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Hamilton Beach Credit Card “Scraping” Data Breach Class Action

Hamilton Beach Brands, Inc. makes home and kitchen appliances that it sells through retail stores and also through its website. This class action concerns data breach it experienced between December 2020 and February 2021, which the complaint alleges occurred because the company did not adequately protect its customers’ personally identifying information (PII).

The Nationwide Class for this action is all individuals whose PII was compromised in the data breach announced by Hamilton Beach on April 9, 2021.

In its Privacy Policy, Hamilton Beach claims its website is secure: The company “believe[s] that privacy is important and we are committed to maintaining the trust of our customers and our online guests.” It claims to “use reasonable security measures,” which “may include encryption, security certificates, access controls, information security technologies, policies, procedures and other information security measures…”

Hamilton Beach notified customers of the data breach beginning on April 9, 2021. The actual data breach ran from December 18, 2020 to February 4, 2021.

The complaint alleges, “Hackers not only ‘scraped’ many of Hamilton Beach’s customers’ names from [Hamilton Beach’s] website by infecting the ecommerce platform with malware, hackers also stole customers’ payment card numbers, CVV security codes, credit card expiration dates, addresses, telephone numbers and e[-]mail addresses…”

The PII was compromised, the complaint claims, “due to [Hamilton Beach’s] negligent and/or careless acts and omissions and the failure to protect customers’ data.”

The complaint cites three particular failures on Hamilton Beach’s part:

  • Failure to “adequately protect its users’ PII,”
  • Failure to “warn users of its inadequate information security practices, and”
  • Failure to effectively monitor [Hamilton Beach’s] websites and ecommerce platforms for security vulnerabilities and incidents.”

Hamilton Beach’s conduct, the complaint claims, “amounts to negligence and violates federal and state statutes.”

The complaint cites an FBI warning issued in 2019, before Hamilton Beach was hacked, Oregon FBI Tech Tuesday: Building a Digital Defense Against E-Skimming. That publication gave information on “e-skimming techniques” and measures that businesses could take to protect themselves.

The complaint alleges that Hamilton Beach did not take these measures, as its data breach was accomplished at least in part by scraping or skimming information. It says, “Web scraping or skimming data breaches are commonly made possible through a vulnerability in a website or its backend content management system.”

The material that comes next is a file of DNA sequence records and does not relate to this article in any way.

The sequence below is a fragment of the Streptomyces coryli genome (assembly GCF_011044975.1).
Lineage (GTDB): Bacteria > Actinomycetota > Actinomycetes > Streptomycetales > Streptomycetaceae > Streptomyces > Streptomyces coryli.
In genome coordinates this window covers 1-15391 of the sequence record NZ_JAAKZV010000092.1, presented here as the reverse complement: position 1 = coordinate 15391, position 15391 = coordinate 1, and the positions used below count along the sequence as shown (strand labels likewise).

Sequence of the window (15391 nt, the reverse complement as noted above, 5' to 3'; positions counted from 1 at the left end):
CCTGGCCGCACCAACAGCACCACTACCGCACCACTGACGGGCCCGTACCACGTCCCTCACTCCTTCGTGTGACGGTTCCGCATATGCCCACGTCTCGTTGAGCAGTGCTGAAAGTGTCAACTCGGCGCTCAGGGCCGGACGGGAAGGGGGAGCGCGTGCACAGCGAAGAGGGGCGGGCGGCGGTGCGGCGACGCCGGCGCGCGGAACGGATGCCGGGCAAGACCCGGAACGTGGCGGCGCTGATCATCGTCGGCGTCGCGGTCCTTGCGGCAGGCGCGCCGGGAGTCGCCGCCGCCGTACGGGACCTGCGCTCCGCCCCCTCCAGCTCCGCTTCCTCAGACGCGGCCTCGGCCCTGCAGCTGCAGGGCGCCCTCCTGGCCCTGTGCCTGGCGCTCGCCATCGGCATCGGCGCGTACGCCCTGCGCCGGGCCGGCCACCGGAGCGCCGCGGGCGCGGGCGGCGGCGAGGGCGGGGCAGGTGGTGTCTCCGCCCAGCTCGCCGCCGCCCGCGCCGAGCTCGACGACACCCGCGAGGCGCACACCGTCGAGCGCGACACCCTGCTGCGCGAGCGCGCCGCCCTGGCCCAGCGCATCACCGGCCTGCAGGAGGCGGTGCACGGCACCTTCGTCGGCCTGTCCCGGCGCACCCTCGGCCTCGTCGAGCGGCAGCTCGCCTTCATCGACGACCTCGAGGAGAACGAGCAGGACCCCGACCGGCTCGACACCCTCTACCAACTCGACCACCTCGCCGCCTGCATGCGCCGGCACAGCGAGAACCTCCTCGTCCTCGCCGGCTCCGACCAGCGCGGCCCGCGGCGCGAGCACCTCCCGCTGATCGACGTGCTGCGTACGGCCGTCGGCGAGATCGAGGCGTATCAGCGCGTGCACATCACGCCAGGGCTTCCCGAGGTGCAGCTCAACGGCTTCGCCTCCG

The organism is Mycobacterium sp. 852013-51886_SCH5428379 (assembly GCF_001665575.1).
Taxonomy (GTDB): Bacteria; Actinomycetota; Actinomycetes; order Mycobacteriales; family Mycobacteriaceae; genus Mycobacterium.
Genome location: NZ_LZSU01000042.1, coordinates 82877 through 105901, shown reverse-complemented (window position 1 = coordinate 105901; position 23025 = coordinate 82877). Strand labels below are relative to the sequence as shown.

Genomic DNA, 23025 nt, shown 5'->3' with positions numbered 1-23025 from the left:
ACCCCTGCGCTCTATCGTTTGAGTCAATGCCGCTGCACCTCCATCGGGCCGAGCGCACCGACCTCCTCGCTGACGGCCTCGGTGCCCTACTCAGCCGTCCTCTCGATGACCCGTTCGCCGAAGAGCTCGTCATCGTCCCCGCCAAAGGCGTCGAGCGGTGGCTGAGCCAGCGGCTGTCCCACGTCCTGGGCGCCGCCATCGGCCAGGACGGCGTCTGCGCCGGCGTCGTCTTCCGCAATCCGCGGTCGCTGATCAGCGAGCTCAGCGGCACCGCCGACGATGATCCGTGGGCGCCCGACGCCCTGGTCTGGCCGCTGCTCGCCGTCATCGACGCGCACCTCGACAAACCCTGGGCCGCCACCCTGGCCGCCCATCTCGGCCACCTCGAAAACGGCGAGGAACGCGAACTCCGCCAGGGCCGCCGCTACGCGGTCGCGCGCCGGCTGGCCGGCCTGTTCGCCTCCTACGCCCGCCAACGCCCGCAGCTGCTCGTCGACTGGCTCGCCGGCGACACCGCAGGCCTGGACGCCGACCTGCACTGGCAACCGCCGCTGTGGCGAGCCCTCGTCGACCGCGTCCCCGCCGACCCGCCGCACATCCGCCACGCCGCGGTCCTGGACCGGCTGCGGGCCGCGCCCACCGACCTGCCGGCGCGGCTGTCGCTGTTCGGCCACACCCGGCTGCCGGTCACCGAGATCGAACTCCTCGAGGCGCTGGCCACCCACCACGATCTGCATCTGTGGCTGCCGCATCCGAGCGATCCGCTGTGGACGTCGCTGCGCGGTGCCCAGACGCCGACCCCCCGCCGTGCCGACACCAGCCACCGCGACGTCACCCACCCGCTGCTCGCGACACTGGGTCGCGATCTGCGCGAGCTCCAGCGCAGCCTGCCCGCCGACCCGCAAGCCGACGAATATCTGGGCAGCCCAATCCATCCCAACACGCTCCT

The plaintiff in this case, Carrie Coval-Burt, had five unauthorized purchases made on her credit card during the February and March directly after the data breach.

According to the complaint, Hamilton Beach had a data breach in 2011 as well

Article Type: Lawsuit
Topic: Privacy

Most Recent Case Event

Hamilton Beach Credit Card “Scraping” Data Breach Complaint

April 26, 2021

Hamilton Beach Brands, Inc. makes home and kitchen appliances that it sells through retail stores and also through its website. This class action concerns data breach it experienced between December 2020 and February 2021, which the complaint alleges occurred because the company did not adequately protect its customers’ personally identifying information (PII).

Hamilton Beach Credit Card “Scraping” Data Breach Complaint

Case Event History

Hamilton Beach Credit Card “Scraping” Data Breach Complaint

April 26, 2021

Hamilton Beach Brands, Inc. makes home and kitchen appliances that it sells through retail stores and also through its website. This class action concerns data breach it experienced between December 2020 and February 2021, which the complaint alleges occurred because the company did not adequately protect its customers’ personally identifying information (PII).

Hamilton Beach Credit Card “Scraping” Data Breach Complaint
Tags: Exposing Private Information, Exposure to cyber crime, Your Privacy